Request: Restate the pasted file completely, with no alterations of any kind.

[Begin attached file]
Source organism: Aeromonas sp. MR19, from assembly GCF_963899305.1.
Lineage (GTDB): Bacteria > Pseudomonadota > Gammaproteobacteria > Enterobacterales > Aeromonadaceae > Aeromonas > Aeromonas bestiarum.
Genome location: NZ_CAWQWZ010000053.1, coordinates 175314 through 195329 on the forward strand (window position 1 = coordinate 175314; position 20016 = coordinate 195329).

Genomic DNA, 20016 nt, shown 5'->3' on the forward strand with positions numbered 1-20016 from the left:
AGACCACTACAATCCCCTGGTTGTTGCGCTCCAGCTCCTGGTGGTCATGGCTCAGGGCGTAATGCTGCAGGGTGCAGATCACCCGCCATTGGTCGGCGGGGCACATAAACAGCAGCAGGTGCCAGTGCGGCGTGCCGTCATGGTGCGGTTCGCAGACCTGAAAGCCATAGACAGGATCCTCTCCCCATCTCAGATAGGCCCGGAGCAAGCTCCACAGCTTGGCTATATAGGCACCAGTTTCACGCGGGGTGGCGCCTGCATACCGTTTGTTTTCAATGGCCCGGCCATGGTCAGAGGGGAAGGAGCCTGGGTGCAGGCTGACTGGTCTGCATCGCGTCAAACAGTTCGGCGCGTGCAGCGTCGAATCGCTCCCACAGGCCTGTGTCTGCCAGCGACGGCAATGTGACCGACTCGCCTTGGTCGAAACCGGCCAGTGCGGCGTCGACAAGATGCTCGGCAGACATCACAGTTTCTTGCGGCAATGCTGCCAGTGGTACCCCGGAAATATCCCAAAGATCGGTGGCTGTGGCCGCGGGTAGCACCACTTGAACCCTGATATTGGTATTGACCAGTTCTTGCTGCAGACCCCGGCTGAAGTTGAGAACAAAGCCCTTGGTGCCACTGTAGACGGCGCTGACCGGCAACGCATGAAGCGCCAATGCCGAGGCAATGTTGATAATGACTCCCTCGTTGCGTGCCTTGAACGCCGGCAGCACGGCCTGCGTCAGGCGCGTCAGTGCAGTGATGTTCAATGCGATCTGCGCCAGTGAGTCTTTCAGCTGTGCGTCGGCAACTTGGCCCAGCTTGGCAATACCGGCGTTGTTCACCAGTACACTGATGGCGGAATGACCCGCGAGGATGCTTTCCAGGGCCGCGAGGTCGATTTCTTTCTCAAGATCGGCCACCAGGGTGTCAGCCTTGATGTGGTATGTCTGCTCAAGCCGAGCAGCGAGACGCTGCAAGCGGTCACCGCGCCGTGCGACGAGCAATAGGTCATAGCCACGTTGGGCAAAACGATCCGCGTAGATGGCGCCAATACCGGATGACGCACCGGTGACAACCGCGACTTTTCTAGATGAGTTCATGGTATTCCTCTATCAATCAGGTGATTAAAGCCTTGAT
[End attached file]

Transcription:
Source organism: Aeromonas sp. MR19, from assembly GCF_963899305.1.
Lineage (GTDB): Bacteria > Pseudomonadota > Gammaproteobacteria > Enterobacterales > Aeromonadaceae > Aeromonas > Aeromonas bestiarum.
Genome location: NZ_CAWQWZ010000053.1, coordinates 175314 through 195329 on the forward strand (window position 1 = coordinate 175314; position 20016 = coordinate 195329).

Genomic DNA, 20016 nt, shown 5'->3' on the forward strand with positions numbered 1-20016 from the left:
AGACCACTACAATCCCCTGGTTGTTGCGCTCCAGCTCCTGGTGGTCATGGCTCAGGGCGTAATGCTGCAGGGTGCAGATCACCCGCCATTGGTCGGCGGGGCACATAAACAGCAGCAGGTGCCAGTGCGGCGTGCCGTCATGGTGCGGTTCGCAGACCTGAAAGCCATAGACAGGATCCTCTCCCCATCTCAGATAGGCCCGGAGCAAGCTCCACAGCTTGGCTATATAGGCACCAGTTTCACGCGGGGTGGCGCCTGCATACCGTTTGTTTTCAATGGCCCGGCCATGGTCAGAGGGGAAGGAGCCTGGGTGCAGGCTGACTGGTCTGCATCGCGTCAAACAGTTCGGCGCGTGCAGCGTCGAATCGCTCCCACAGGCCTGTGTCTGCCAGCGACGGCAATGTGACCGACTCGCCTTGGTCGAAACCGGCCAGTGCGGCGTCGACAAGATGCTCGGCAGACATCACAGTTTCTTGCGGCAATGCTGCCAGTGGTACCCCGGAAATATCCCAAAGATCGGTGGCTGTGGCCGCGGGTAGCACCACTTGAACCCTGATATTGGTATTGACCAGTTCTTGCTGCAGACCCCGGCTGAAGTTGAGAACAAAGCCCTTGGTGCCACTGTAGACGGCGCTGACCGGCAACGCATGAAGCGCCAATGCCGAGGCAATGTTGATAATGACTCCCTCGTTGCGTGCCTTGAACGCCGGCAGCACGGCCTGCGTCAGGCGCGTCAGTGCAGTGATGTTCAATGCGATCTGCGCCAGTGAGTCTTTCAGCTGTGCGTCGGCAACTTGGCCCAGCTTGGCAATACCGGCGTTGTTCACCAGTACACTGATGGCGGAATGACCCGCGAGGATGCTTTCCAGGGCCGCGAGGTCGATTTCTTTCTCAAGATCGGCCACCAGGGTGTCAGCCTTGATGTGGTATGTCTGCTCAAGCCGAGCAGCGAGACGCTGCAAGCGGTCACCGCGCCGTGCGACGAGCAATAGGTCATAGCCACGTTGGGCAAAACGATCCGCGTAGATGGCGCCAATACCGGATGACGCACCGGTGACAACCGCGACTTTTCTAGATGAGTTCATGGTATTCCTCTATCAATCAGGTGATTAAAGCCTTGAT